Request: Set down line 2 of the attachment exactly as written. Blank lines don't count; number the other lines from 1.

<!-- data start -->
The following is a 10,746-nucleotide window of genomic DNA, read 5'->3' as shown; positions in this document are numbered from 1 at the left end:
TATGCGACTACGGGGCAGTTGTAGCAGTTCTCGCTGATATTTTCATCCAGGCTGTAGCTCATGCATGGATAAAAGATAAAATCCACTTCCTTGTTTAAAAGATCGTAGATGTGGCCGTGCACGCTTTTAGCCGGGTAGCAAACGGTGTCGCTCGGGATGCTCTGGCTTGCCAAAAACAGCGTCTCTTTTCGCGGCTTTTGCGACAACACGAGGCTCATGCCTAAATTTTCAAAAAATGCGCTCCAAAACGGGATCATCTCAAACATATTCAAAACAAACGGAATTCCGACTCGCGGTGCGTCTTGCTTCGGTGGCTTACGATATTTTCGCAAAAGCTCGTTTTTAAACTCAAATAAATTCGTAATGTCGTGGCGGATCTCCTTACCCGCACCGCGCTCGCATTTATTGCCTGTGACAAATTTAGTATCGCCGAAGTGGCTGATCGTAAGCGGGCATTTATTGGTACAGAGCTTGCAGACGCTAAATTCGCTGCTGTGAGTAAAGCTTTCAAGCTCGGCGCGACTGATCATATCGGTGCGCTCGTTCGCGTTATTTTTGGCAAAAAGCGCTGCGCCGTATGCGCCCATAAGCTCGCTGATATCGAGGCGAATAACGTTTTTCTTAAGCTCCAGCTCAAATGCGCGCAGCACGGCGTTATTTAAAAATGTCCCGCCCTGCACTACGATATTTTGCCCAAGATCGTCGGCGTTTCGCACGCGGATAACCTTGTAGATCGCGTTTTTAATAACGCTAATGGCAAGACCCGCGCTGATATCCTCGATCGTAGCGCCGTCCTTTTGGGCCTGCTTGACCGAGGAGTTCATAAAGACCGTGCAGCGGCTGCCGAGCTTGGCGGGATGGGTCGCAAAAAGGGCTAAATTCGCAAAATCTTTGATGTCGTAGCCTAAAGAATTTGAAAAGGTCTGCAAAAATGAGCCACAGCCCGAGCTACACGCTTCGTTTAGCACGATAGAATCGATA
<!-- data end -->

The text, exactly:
TATGCGACTACGGGGCAGTTGTAGCAGTTCTCGCTGATATTTTCATCCAGGCTGTAGCTCATGCATGGATAAAAGATAAAATCCACTTCCTTGTTTAAAAGATCGTAGATGTGGCCGTGCACGCTTTTAGCCGGGTAGCAAACGGTGTCGCTCGGGATGCTCTGGCTTGCCAAAAACAGCGTCTCTTTTCGCGGCTTTTGCGACAACACGAGGCTCATGCCTAAATTTTCAAAAAATGCGCTCCAAAACGGGATCATCTCAAACATATTCAAAACAAACGGAATTCCGACTCGCGGTGCGTCTTGCTTCGGTGGCTTACGATATTTTCGCAAAAGCTCGTTTTTAAACTCAAATAAATTCGTAATGTCGTGGCGGATCTCCTTACCCGCACCGCGCTCGCATTTATTGCCTGTGACAAATTTAGTATCGCCGAAGTGGCTGATCGTAAGCGGGCATTTATTGGTACAGAGCTTGCAGACGCTAAATTCGCTGCTGTGAGTAAAGCTTTCAAGCTCGGCGCGACTGATCATATCGGTGCGCTCGTTCGCGTTATTTTTGGCAAAAAGCGCTGCGCCGTATGCGCCCATAAGCTCGCTGATATCGAGGCGAATAACGTTTTTCTTAAGCTCCAGCTCAAATGCGCGCAGCACGGCGTTATTTAAAAATGTCCCGCCCTGCACTACGATATTTTGCCCAAGATCGTCGGCGTTTCGCACGCGGATAACCTTGTAGATCGCGTTTTTAATAACGCTAATGGCAAGACCCGCGCTGATATCCTCGATCGTAGCGCCGTCCTTTTGGGCCTGCTTGACCGAGGAGTTCATAAAGACCGTGCAGCGGCTGCCGAGCTTGGCGGGATGGGTCGCAAAAAGGGCTAAATTCGCAAAATCTTTGATGTCGTAGCCTAAAGAATTTGAAAAGGTCTGCAAAAATGAGCCACAGCCCGAGCTACACGCTTCGTTTAGCACGATAGAATCGATA